The minutes of the P.C.C. for Dec 16th 1915 record that Mr. Twine was asked to see the agents of  “The Great Eastern”, Hermitage with the view of a loan of a room in which to hold a Service.  It was granted and a Mission service was attended by 50 persons, mostly from that end of the parish.  Another service was arranged for Feb. 10th,  Mr. Michell Ellis had willingly lent the room and the question of making a permanent mission was discussed.  The next reference is April 6th 1917 when the Vicar proposed that the congregation of the Hermitage Mission be allowed to nominate a member for election to the Council.  Then on October 18th 1917, the Vicar submitted a copy of the Conveyance of the Hermitage Mission premises which was read and considered and the same meeting decided to start a Fund for the renovation of the Mission Buildings.  We cannot trace how much was paid for the premises and how the money was raised.  At the Easter Vestry held on April 4th 1918, the Vicar appointed Mr P. Ewens his Warden for the Hermitage Mission and it was decided to hand over the second Communion Set at the Church to the trustees of the Mission for use there.  What happened to the repairs is not quite clear because the next reference is on Dec 19th 1920 when the Vicar reported that he had had a very good response to his appeal for the repairs to the Hermitage Mission Room, that it appears the Diocesan Board had only been postponed and might yet prove fruitful and that the total sum would be forthcoming if the parish duly supported the appeal.  Again no sum is mentioned or any statement as to what the repairs were.  However, they appear to have been done and at a later date they did manage to get £40 out of the Diocesan Board.  From this time the Mission seems to have run its own affairs, occasionally the Parish Church made small donations but the Church accounts do not include Hermitage.  The services were conducted by a lay reader, Mr. Penney, for many years until his departure from the Parish.  In the later thirties, services were conducted by students from the Theological College in Chichester and then the Rectors of Thorney, the Rev Cruickshank, in July 1939 offered to assist and did so until he left to take charge of Funtington parish.  Then the premises were damaged by enemy action and finally in 1941 they became unsafe and the Church furniture was removed into store, and after the war the premises were sold and the money held in trust by the Diocesan Board of Finance against the time when it will be possible to start a new Mission. 

The Church Lighting

There is no mention of artificial lighting for the Church until a minute on July 11th 1919 which reads:  “The lighting of the Church was discussed and it was reported that the Churchwardens as not willing to borrow lamps for another year.  Proposed …  that the Wardens be asked to make enquiries with regard to a lighting system for the Church, especially an Acetylene System”.  There was no electricity in the Village then.  The following month they accepted a quotation for a 20 lights plant and it was installed by a local man, the total cost being about £50.  Exactly when electric light was installed we are unable to trace.  Unfortunately in those days for a large item like this they had special funds which did not go through the ordinary Church Accounts, but it was before 1926 because there is mention of an electric light bill in the Accounts for that year.  The Church was re-wired and flood lights at the side were added in 1957.

Church Heating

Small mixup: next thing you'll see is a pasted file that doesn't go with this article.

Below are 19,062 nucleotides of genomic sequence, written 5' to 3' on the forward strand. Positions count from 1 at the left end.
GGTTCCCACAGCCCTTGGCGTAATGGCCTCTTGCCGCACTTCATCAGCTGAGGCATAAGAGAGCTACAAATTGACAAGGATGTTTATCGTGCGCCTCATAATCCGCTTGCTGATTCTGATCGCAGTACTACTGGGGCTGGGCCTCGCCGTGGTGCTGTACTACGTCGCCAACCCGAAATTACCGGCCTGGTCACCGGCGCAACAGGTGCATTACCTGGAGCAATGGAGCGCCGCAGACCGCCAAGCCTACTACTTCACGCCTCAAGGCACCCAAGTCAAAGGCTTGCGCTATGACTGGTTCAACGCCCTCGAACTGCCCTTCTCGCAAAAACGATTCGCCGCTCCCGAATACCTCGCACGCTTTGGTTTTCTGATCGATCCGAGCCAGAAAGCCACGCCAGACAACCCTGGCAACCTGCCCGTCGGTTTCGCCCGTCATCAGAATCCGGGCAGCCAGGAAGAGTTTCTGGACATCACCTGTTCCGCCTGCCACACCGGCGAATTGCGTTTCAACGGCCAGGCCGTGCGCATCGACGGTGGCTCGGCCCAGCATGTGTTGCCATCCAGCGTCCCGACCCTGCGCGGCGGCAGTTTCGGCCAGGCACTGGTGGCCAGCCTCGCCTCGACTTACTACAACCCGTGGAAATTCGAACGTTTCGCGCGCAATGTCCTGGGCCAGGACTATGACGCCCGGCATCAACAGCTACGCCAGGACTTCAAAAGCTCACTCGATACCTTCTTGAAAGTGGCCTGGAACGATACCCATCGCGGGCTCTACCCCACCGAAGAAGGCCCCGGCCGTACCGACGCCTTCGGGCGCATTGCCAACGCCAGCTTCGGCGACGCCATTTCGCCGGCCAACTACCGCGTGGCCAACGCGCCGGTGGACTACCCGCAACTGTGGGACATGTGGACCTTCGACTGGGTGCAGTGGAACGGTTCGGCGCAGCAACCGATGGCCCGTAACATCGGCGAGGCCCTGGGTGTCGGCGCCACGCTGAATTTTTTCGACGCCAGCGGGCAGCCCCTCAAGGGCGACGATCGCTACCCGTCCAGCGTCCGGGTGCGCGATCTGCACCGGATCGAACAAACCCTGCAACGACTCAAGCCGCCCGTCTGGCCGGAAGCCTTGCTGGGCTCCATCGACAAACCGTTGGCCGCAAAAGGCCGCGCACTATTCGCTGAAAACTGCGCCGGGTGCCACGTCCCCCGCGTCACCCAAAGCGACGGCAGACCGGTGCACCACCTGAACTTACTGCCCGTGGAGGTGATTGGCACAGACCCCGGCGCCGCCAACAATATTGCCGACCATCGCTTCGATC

We presume that the original heating was by cylindrical coke stoves and one was certainly at the west end of the church roughly where the font now is, but we cannot trace the position of the other.  Beyond an occasional mention of the stoves smoking all is silent till 1920, either the stoves were very efficient of our forefathers were more hardy than we are.  A Church Heating fund was started in 1920 but did not make much progress.  The following year they began getting quotations, which varied from £200 to £450.  Eventually, it was done by an Emsworth man for just over £200 and it was completed by Christmas 1922.  There was a boiler house outside below the West window and pipes fed hot water to radiators in various parts of the Church.  Unfortunately, the boiler house was badly sited.  It was sunk below the ground and easily flooded in wet weather.  Before long there is an item to raise the boiler 8 inches, this may have improved matters but we remember seeing the stokehole flooded and the boiler out of action many times before it was finally superseded in 1952.  It had been obvious for some time that a new system was needed and the P.C.C. investigated several methods before finally settling on the McClary Pipeless system. This consisted of a large furnace situated in the South corner of the north transept behind what is now the Vicar’s Vestry.  This furnace was fired from outside and had an outer shell so that there was a considerable layer of air around it, this air escaping at the top of this shell and as hot air rises it was disseminated all over the church.  After a few preliminary failures very good results were obtained and the church was much warmer.  The cost of the stove and installation was about £350.  But there were snags. The fire bars in the furnace quickly burnt out and needed replacement.  This was easy until McClary went out of business when they had to be specially made.  Further, it had to be lit on Saturday morning and needed a lot of attention till late that night, if the church was to be warm in the morning.  This was difficult especially when there was no verger and it had to be done either by the Vicar or one of the Churchwardens.  Inevitably there were times when the church was not adequately warm and once more the P.C.C. began to look around for something better.  By now, heating by infrared electricity had been developed and this system, to a plan worked out for this church by the General Electric Company, was finally agreed at a cost of £240 and it was used for the first time at the induction of our present Vicar on 15th December 1962.